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How to Be a Man

by Jens

When I was young and in school, I adapted to the need to hide my feelings by becoming the class clown, able to dissipate any emotional intensity by making a joke. If I felt bullies were coming my way, I would make fun of them or deflect the attention by ridiculing somebody else. This arrogance followed me into college and then into a job with an L.A. talent agency, where sarcasm helped me fit right in. I developed a knack for shaming other employees when they asked me questions that could easily be answered online since I wasn’t supposed to let them “waste my time.” 

My life changed when I fell in love. Despite the happiness this relationship brought me, I didn’t have the skills to relate in the mature way my girlfriend was looking for. After two years, I was the one who initiated the split, but I was devastated. I couldn’t shake the feeling that I had broken this woman’s heart and needed to take responsibility for what had gone wrong. By now, I was thirty years old and ready to grow into an adult who could handle things that came my way rather than make fun of them and hide.

I lost interest in Hollywood and office politics. After quitting my job, I went to Peru to work with ayahuasca, which pulled a lot of the masks off. I fell in love with myself and realized I could go through any experience and still be myself. I could try all kinds of things that I would previously have made me say, “Oh, I could never do that.” It became clear that I didn’t want to work in the corporate environment. I wanted to find work I was passionate about and people who were present with what was happening around them. 

Discovering OM

Then, I started dating Amelia, who had an active OM practice. If we were going to be in a relationship, I had to try OMing. When she introduced me to a group of people who also practiced OM, I thought they were strange. In fact, I decided they were weirdos, but later that day, I realized I was projecting my own sense of shame around sexuality onto them. By the end of the day, I realized they were my people. I had a sense of belonging.

I walked into my first OM feeling 100% nervous. I was convinced I was going to do it wrong. I tore at least three vinyl gloves while trying to put them on. For thirteen minutes, I did a strict alternation of upstroke and downstroke, and then the two final minutes of downstrokes, like a worker punching the clock. But when it came to sharing a frame at the end, where we were each meant to share a sensation from the OM, the strokee gave an eloquent description of a symphonic Fantasia experience. Then it was my turn. “I didn’t feel anything,” I said. “Just that my back was tight.” 

Deepening Sensations

“That’s also a sensation happening in your body,” she pointed out. By giving me permission to use that detail, she made me realize I had actually felt all sorts of sensations. I’d been told OM was a practice, and it came to me that if I kept practicing, I'd learn to understand and experience OMing in more depth. 

After a while, I found myself opening up to all kinds of sensations, from heat and discomfort to visual phenomena. Sometimes, my vision gets fuzzy, and I see an aura of color, which changes to a different color as the energy of the OM shifts. It also became easier to find the spot of most sensation on the clitoris as I gained an understanding of pressure and pacing. I learned to build intensity with upstrokes and create a valley with downstrokes.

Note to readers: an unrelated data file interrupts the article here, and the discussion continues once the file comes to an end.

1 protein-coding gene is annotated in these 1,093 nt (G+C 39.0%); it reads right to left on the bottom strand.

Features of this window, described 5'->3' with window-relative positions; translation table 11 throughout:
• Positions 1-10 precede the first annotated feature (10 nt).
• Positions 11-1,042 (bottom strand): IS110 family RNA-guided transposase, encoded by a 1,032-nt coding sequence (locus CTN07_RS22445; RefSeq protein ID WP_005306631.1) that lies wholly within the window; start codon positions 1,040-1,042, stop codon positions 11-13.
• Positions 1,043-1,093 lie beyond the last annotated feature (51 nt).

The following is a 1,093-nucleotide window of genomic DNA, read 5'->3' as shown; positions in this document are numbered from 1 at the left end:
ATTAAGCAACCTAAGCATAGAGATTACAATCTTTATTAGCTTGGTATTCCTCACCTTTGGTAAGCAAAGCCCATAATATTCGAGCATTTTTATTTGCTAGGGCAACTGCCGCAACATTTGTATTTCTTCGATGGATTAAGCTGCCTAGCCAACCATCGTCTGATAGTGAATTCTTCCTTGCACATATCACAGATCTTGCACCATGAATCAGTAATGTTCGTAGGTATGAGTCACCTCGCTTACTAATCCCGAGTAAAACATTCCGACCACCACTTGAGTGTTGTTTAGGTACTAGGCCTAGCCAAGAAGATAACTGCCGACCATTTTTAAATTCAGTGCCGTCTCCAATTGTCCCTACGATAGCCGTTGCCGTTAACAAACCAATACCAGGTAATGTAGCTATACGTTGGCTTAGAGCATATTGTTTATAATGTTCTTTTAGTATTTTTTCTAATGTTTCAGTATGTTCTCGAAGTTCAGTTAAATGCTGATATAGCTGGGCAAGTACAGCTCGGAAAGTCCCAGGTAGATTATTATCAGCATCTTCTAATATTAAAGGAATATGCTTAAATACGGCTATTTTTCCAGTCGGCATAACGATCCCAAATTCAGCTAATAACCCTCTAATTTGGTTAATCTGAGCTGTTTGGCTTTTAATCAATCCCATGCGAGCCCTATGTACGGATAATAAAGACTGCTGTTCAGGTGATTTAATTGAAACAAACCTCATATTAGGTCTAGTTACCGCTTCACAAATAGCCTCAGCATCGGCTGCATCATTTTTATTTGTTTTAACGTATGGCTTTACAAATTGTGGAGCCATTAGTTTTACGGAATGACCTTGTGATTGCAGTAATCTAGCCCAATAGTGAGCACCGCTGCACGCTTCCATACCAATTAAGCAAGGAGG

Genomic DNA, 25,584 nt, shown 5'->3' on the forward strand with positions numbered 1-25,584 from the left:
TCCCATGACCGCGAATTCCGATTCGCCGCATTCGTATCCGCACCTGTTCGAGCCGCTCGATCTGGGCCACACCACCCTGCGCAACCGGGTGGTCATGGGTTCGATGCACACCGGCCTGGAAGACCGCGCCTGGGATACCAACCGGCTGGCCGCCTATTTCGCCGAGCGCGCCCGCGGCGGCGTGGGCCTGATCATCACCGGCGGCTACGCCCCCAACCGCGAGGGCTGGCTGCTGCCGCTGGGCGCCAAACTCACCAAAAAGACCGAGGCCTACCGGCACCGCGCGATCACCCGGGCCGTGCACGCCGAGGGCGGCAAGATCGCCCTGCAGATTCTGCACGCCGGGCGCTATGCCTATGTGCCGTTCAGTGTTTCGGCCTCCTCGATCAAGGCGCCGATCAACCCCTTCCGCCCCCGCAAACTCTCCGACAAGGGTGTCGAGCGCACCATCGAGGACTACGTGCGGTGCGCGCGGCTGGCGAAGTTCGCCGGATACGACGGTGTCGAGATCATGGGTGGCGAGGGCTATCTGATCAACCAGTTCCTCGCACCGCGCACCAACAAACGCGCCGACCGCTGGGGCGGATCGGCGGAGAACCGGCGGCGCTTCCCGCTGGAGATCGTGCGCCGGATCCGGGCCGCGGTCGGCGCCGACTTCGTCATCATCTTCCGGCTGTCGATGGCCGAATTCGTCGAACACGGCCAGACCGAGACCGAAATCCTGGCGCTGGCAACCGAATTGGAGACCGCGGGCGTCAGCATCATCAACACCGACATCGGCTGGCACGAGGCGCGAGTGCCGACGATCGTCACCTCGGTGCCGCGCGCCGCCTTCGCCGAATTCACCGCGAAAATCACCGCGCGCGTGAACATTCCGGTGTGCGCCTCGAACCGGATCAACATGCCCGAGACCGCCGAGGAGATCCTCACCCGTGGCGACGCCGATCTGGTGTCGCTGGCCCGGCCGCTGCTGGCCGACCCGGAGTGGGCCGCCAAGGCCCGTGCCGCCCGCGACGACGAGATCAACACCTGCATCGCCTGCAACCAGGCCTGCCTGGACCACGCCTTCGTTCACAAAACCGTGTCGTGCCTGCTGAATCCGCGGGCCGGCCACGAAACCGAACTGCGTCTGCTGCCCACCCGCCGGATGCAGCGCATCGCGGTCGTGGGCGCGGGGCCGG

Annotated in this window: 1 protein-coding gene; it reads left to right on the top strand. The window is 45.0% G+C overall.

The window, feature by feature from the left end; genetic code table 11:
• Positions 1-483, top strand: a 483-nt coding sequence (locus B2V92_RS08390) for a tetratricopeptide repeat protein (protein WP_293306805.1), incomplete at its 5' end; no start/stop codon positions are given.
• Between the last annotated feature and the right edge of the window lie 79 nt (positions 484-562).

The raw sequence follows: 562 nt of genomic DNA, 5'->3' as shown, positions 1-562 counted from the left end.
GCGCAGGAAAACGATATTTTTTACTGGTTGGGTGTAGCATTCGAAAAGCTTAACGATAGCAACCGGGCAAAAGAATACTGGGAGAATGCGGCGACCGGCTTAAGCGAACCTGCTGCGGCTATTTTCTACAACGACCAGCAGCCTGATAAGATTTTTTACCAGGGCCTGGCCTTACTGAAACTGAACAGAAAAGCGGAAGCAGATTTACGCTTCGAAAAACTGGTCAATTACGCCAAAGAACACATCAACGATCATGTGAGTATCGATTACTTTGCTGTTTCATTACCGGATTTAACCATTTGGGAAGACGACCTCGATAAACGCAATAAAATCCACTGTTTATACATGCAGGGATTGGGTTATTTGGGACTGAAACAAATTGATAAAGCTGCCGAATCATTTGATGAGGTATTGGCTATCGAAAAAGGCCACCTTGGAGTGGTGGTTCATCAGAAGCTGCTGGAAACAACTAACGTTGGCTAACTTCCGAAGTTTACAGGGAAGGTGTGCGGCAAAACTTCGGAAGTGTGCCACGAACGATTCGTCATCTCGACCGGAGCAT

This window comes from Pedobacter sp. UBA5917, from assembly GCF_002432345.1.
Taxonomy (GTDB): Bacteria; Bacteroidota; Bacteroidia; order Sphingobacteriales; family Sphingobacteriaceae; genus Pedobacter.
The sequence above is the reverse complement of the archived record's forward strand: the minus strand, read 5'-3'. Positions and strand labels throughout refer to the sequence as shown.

Ego and Adjustment

Once, while I was OMing with a woman who was OMing for the first time, I had a moment where I was thinking, "Wow, I am quite good at this." Just then, she asked for an adjustment in how I was stroking. It was so perfect, my male ego coming out, wanting to be recognized, and the feminine bringing me back to earth, saying, "Let’s not pat ourselves on the back. Let’s just keep stroking."

Receiving adjustments was hard on my ego. It took me a long time to get over the sense that being asked for a change meant I was doing it wrong and I was stupid or bad and should just give up. Once I accepted that adjustments helped me stroke better, I could transfer that understanding to the rest of my life. Remarks from friends and family became less like criticisms and more like useful feedback. 

Adjustments helped me refine the towel stroke, one of my favorite parts of an OM. I assumed it was my job to get all the lube off the strokee’s genitals after an OM, and I'm sure the amount of pressure I applied did not feel good. I had to be taught that the touch of the towel is also meant to be pleasurable and help bring her down gradually from the stroking. It became a challenge to move slowly and deliberately.

Embracing Goallessness

That ability to slow down rehabilitated my sex life. Years of watching porn had desensitized me to ordinary arousal. Then, when I did get up the nerve to be with a woman, anxiety made me rush to a conclusion because I was sure it was going to fail. OMing got me into my body as I began to recognize the sensations I was having. When I learned the brilliance of slowing down and staying present, it turned out I wasn’t actually broken at all.

The goallessness of OM is a brilliant gift, allowing me to be there enjoying myself instead of gripping or pulling for something else. The same goallessness applies to everyday life. Amelia’s joy is so expressive and infectious that anything I do for her becomes significantly rewarding. We moved to Vancouver so she could shoot a television show. Previously, I would have assumed I had to stay and work rather than agreeing to go along and support her. The experience has been pleasurable for both of us. I've learned how incredible life led by desire is.

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